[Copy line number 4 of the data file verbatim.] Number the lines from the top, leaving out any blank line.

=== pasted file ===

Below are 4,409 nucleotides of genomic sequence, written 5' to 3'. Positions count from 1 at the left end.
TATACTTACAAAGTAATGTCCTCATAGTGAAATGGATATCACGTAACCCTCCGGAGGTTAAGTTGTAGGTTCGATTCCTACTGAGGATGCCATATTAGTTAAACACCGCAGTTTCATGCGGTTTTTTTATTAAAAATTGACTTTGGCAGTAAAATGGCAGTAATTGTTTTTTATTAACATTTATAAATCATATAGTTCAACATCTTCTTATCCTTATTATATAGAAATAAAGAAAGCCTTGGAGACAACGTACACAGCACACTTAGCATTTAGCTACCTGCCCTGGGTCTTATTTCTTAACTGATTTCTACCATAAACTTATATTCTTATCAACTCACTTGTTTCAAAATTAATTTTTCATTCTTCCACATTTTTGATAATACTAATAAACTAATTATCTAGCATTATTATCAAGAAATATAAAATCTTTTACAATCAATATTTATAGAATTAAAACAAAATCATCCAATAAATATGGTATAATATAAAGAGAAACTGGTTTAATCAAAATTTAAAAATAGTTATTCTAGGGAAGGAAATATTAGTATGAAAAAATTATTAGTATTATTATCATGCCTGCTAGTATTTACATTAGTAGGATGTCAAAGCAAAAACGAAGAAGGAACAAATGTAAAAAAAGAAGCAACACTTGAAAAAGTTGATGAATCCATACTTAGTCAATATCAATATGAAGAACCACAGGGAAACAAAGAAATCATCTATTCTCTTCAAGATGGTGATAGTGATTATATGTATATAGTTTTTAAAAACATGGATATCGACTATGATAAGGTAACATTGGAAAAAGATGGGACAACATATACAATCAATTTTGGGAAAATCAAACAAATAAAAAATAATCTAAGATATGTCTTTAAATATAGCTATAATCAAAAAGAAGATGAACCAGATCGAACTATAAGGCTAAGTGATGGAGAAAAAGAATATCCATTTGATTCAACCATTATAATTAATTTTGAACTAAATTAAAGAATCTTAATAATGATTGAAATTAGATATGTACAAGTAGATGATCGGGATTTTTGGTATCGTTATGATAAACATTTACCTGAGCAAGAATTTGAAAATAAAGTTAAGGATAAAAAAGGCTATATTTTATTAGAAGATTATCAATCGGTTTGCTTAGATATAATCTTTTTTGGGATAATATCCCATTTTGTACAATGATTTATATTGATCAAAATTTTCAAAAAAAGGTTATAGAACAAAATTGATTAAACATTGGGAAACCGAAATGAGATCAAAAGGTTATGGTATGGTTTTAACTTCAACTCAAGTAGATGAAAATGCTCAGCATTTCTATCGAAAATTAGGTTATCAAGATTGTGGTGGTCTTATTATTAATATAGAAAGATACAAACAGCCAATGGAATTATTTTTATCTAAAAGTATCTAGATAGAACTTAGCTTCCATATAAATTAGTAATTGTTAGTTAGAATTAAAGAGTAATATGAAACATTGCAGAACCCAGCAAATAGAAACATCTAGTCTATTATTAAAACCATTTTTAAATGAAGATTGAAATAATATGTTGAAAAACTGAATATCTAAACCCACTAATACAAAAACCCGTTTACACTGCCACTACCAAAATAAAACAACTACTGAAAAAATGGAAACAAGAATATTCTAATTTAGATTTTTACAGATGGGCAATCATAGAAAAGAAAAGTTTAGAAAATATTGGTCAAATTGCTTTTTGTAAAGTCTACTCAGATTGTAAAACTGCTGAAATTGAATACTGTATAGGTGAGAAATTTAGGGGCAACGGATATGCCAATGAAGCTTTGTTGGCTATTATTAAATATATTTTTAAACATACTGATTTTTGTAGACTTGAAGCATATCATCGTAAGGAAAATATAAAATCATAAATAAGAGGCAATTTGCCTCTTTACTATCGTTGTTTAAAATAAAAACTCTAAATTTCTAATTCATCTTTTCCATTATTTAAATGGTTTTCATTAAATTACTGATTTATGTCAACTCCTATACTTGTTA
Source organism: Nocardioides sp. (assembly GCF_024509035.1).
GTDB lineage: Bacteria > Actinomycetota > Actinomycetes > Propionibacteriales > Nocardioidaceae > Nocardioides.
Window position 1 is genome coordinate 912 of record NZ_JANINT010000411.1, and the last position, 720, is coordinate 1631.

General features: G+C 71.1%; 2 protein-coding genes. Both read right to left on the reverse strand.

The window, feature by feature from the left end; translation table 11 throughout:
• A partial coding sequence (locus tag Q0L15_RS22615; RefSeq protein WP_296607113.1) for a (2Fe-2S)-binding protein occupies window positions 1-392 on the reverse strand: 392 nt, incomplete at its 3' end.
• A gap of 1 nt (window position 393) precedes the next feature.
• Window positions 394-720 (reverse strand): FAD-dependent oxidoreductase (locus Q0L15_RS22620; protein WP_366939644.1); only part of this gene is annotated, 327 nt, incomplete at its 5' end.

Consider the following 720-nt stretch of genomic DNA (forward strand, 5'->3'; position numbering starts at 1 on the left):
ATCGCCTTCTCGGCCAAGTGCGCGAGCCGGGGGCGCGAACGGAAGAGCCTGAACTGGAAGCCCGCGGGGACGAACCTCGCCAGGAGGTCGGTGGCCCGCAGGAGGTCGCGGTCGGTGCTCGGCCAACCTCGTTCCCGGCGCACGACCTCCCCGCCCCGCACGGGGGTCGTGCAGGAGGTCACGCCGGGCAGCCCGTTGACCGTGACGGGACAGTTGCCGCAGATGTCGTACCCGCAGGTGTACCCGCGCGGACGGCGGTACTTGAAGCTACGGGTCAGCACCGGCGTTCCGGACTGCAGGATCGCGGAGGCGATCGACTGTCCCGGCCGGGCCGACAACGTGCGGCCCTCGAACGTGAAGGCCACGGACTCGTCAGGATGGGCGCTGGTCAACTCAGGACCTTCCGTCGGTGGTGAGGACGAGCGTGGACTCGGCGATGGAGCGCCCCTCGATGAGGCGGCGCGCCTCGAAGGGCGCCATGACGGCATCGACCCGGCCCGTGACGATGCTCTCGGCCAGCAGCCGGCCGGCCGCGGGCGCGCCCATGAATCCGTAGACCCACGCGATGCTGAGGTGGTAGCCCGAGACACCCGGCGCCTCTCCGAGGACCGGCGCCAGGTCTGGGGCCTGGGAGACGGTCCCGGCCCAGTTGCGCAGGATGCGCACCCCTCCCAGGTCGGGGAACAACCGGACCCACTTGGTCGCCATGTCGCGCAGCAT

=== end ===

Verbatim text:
GTDB lineage: Bacteria > Actinomycetota > Actinomycetes > Propionibacteriales > Nocardioidaceae > Nocardioides.